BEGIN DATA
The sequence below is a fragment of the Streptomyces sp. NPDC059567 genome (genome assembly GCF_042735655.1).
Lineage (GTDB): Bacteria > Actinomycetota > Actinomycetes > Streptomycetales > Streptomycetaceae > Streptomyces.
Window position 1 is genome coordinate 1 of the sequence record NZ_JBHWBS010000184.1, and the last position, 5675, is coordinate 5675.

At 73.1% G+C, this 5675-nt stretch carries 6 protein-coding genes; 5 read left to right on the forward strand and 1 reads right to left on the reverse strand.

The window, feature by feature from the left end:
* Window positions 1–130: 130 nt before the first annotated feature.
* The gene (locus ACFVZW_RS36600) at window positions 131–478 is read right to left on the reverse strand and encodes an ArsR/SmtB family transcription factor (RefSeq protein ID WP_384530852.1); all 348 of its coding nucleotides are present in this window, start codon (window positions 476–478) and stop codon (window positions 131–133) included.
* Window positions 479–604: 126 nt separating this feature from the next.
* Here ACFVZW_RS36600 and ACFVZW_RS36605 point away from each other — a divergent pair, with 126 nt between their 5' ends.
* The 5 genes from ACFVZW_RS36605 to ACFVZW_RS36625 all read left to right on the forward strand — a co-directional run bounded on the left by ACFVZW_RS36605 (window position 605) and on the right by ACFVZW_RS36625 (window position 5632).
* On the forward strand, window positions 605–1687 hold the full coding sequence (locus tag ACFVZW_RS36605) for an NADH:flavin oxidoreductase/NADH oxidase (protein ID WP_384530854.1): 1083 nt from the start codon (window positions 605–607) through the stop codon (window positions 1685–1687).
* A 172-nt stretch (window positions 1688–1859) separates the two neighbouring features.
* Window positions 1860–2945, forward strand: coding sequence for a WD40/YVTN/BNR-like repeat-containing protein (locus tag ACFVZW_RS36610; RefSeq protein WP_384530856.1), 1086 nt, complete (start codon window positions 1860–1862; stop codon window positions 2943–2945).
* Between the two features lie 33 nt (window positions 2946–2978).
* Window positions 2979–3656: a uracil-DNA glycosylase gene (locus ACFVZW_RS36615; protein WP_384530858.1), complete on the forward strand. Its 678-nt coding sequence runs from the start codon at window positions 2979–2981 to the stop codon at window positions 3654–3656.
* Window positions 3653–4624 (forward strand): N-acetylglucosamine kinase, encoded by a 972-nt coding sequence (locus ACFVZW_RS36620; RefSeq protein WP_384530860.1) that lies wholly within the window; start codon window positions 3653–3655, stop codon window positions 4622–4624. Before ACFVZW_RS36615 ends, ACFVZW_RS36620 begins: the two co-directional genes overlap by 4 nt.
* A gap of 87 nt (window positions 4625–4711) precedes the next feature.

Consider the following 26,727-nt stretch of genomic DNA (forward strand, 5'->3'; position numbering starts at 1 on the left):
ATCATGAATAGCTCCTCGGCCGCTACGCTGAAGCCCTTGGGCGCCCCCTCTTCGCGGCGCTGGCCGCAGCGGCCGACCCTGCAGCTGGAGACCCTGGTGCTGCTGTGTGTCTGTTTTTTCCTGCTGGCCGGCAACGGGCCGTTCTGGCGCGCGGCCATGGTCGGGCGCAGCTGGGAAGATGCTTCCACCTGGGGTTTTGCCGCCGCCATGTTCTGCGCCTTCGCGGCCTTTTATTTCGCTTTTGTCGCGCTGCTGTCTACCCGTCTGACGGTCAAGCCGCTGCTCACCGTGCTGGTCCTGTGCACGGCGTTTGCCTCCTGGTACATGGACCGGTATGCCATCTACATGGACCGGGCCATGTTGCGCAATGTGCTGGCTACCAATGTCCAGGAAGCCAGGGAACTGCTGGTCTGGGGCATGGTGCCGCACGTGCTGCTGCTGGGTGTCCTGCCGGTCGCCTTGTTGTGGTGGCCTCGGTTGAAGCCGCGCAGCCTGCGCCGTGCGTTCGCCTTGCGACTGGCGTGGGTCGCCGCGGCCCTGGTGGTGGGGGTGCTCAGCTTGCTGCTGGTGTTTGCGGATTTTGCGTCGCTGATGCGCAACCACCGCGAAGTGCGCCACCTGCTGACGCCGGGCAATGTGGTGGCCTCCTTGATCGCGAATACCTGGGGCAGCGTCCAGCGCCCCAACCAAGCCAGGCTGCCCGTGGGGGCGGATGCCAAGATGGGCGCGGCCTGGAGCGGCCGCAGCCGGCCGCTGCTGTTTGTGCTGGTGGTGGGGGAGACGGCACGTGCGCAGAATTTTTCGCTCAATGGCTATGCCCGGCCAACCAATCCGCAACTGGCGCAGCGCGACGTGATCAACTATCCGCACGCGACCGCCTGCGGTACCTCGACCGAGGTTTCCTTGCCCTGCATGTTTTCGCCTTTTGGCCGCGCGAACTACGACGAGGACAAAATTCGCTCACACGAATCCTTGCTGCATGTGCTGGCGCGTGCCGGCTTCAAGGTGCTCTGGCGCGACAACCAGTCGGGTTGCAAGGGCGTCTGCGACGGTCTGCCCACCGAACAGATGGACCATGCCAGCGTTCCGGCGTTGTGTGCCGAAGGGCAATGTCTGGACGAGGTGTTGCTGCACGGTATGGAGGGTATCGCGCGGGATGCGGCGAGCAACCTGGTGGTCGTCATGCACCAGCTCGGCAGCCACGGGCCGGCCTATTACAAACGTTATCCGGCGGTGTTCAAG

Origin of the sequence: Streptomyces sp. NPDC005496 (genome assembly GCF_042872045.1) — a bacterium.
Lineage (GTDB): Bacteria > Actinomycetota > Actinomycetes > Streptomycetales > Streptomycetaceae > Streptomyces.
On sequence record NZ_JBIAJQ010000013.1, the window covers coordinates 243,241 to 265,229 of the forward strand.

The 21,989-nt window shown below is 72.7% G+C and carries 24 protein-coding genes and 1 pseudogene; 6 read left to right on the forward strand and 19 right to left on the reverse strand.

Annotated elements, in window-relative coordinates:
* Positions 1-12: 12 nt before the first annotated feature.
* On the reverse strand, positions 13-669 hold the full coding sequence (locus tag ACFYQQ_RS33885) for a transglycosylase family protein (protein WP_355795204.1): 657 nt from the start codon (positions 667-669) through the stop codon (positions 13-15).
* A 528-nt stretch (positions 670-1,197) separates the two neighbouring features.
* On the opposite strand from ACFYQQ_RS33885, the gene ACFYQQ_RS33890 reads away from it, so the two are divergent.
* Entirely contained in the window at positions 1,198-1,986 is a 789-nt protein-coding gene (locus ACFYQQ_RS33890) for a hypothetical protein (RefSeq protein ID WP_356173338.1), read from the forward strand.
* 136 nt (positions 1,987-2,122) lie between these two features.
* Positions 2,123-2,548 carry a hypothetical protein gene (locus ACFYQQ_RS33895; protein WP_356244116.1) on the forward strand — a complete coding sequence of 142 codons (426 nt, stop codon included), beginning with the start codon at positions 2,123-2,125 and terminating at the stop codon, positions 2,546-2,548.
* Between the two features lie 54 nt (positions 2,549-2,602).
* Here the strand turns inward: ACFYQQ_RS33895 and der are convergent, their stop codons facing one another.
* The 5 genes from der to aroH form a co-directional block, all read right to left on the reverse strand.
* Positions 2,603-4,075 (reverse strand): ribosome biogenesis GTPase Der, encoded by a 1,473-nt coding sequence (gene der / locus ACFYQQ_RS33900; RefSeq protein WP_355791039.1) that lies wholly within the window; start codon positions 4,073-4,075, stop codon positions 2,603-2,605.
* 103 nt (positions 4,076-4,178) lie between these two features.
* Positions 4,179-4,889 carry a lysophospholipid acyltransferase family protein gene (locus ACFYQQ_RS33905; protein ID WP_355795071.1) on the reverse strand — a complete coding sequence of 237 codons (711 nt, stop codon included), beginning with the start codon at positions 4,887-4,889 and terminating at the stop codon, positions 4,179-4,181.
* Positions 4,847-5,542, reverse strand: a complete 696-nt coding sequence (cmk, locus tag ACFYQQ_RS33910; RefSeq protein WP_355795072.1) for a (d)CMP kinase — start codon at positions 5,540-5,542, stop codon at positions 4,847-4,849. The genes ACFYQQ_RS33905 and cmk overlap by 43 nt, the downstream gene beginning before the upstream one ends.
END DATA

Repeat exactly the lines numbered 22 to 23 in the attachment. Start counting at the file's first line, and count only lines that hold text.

On sequence record NZ_JBIAJQ010000013.1, the window covers coordinates 243,241 to 265,229 of the forward strand.

The 21,989-nt window shown below is 72.7% G+C and carries 24 protein-coding genes and 1 pseudogene; 6 read left to right on the forward strand and 19 right to left on the reverse strand.